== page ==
Tips to Doing Business in Myanmar
Myanmar makes history. Hidden for decades behind a dark Military smokescreen, the isolation finally became too much…for the children and families of the now wealthy Generals, if not for this semi-Hermit dictators themselves.
The election of its new president, Htin Kyaw, a close aide of Aung San Suu Kyi who in spite of her National League for Democracy's, huge victory in both legislative bodies, has been barred from taking on the presidency because of her marriage to a foreigner. This is a stipulation in the junta-era constitution. Obe reason is as good as another if you don’t want something to happen…and a clear victory for Suu Kyi was just too much for the Generals to stomach.
Htin Kyaw is the first civilian to serve as president in Myanmar for decades now. In a speech given after his victory, he called this Aung San Suu Kyi’s victory and claimed he was simply a legal surrogate.
Htin Kyaw has not really stood for political office before but nevertheless, there is much rejoicing in the country.
With Myanmar moving towards becoming a democratic state again, investors have been flocking to the country. In 2013-2014, Myanmar registered an 8.5 % increase in its GDP.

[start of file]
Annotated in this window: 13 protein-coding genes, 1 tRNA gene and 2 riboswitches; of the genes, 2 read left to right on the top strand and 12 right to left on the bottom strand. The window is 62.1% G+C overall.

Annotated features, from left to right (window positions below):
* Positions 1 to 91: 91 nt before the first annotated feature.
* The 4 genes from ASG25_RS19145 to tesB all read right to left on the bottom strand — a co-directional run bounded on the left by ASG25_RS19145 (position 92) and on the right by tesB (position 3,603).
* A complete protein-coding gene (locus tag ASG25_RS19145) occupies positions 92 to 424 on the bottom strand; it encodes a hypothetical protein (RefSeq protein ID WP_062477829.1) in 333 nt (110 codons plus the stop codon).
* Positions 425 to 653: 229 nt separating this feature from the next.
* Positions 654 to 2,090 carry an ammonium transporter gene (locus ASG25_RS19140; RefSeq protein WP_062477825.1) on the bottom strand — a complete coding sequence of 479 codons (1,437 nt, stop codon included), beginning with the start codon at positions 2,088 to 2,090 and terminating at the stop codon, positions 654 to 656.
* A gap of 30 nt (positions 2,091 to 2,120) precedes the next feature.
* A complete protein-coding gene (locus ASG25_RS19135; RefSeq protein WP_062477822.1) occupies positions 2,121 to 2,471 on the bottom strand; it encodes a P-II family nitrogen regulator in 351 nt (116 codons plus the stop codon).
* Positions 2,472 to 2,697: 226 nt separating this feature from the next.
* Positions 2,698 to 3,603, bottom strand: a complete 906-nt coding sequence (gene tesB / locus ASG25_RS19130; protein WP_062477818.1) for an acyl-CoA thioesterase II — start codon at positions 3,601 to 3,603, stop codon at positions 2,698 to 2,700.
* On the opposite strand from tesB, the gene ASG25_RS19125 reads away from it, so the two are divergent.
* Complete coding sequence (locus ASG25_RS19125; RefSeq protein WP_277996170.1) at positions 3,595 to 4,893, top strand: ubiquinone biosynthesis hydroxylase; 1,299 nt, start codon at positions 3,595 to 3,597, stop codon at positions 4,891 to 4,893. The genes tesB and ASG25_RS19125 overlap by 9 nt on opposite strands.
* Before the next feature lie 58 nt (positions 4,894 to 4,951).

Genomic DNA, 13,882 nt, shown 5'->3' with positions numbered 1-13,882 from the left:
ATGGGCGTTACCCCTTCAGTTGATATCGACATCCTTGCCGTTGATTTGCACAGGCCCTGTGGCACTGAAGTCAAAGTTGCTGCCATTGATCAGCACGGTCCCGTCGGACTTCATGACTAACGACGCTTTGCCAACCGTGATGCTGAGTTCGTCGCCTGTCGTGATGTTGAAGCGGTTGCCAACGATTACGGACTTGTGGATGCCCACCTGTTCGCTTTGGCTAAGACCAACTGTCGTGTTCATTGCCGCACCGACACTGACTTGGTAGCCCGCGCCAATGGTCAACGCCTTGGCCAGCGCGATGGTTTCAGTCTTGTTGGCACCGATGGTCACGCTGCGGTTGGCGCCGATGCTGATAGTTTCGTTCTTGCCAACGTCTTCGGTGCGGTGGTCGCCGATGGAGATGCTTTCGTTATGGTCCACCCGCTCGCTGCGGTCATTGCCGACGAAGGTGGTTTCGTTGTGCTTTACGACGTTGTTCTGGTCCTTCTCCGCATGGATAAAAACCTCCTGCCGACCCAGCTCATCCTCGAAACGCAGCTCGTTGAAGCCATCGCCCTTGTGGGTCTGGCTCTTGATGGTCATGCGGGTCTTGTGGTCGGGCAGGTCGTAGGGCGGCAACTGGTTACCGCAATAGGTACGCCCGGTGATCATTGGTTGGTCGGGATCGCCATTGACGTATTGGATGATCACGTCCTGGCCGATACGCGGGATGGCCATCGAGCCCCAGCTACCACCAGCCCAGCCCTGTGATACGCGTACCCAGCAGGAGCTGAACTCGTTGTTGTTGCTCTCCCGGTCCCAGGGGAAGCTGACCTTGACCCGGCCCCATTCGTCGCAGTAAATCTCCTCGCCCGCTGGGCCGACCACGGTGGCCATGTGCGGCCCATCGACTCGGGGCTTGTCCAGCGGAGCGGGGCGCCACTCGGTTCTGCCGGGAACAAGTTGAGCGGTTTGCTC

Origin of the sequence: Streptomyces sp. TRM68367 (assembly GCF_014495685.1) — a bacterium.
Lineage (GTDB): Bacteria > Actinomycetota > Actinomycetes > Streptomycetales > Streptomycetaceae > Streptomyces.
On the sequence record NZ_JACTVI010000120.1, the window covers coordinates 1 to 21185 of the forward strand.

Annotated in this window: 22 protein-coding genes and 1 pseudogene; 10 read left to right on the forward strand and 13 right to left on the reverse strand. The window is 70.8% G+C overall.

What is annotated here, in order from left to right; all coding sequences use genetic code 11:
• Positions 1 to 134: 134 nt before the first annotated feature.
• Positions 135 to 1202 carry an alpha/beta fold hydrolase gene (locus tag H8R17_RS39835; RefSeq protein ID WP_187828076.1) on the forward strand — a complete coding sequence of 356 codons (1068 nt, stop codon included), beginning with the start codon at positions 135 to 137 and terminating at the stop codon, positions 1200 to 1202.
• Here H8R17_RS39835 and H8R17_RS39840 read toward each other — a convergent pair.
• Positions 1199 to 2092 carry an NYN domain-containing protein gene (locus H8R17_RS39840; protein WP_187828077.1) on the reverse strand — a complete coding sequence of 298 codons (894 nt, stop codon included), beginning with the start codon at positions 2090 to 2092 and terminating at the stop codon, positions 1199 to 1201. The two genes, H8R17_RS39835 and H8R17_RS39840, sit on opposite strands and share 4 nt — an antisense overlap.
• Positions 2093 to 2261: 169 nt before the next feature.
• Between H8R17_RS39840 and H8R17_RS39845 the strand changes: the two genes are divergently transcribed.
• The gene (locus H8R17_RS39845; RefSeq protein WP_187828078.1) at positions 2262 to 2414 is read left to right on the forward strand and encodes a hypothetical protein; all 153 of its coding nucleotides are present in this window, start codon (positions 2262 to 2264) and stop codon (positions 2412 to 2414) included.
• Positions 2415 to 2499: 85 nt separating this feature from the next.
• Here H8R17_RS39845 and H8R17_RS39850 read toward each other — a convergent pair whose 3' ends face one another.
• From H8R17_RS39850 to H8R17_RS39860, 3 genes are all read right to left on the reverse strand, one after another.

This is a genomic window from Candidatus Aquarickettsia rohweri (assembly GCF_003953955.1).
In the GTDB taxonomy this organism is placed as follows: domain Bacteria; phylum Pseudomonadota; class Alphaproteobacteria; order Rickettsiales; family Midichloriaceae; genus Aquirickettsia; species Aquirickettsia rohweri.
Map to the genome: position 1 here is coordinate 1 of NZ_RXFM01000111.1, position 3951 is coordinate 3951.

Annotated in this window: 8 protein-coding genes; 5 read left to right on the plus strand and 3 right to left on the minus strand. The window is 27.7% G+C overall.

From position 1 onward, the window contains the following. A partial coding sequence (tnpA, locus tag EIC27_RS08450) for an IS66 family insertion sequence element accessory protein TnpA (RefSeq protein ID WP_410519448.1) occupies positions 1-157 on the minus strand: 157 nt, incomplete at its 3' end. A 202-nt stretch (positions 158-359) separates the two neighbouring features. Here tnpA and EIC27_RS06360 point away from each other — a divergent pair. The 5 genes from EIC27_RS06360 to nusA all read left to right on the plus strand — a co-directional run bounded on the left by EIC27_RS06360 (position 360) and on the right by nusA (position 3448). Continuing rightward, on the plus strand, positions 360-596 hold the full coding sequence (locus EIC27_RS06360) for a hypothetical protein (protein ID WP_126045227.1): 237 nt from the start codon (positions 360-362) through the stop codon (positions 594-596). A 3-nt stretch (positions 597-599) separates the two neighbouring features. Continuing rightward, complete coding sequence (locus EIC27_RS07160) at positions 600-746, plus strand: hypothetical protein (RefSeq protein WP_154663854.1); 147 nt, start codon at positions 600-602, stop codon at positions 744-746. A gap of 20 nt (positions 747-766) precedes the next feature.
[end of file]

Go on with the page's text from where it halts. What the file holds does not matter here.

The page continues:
With the last of the sanctions removed, the country has taken strides on trade liberalisation and foreign investment management. With its resources of timber, mineral and gems as well as natural gas, Myanmar is set to an unprecedented growth.
Myanmar's clothing industry in 2016 earned more than $940 million. Such increase has been attributed to the rise in orders from Japan, Korea and the European Union. More than 400 clothing factories currently employ around 400,000 in Myanmar.
Now is the time to get in there. The challenges are still steep but the opportunities await. The Chinese Government is again shifting its acquisitive eyes and hoping to get electricity from dams that have the environmental attractiveness of coal fired plants!
Here are a few tips from those who have taken the steps for western Entrepreneurs wanting to join the game:
1. Take on local partners. They can take you through the hurdle of local politics and challenges
2. Respect the culture. Not only is the culture different, Myanmar has had limited contact with the outside world for decades and is only now in the process of developing laws and infrastructure to provide for the comforts easily enjoyed in neighbouring countries but this is to be expected.
3. Plan long-term not just take short term gains. Establish a foothold, establish contacts, build connections, do research and know more of the country and its people. Plan to be in Myanmar for long.
There is much to be gained in the country for those who plan not just to exploit it but to be its partner. The persistence of Facebook in China is a good model of patience and persistence.
With many foreigners ready to invest in Myanmar, there is no slowdown to this country’s maintaining its stride as the fastest growing economy in Southeast Asia.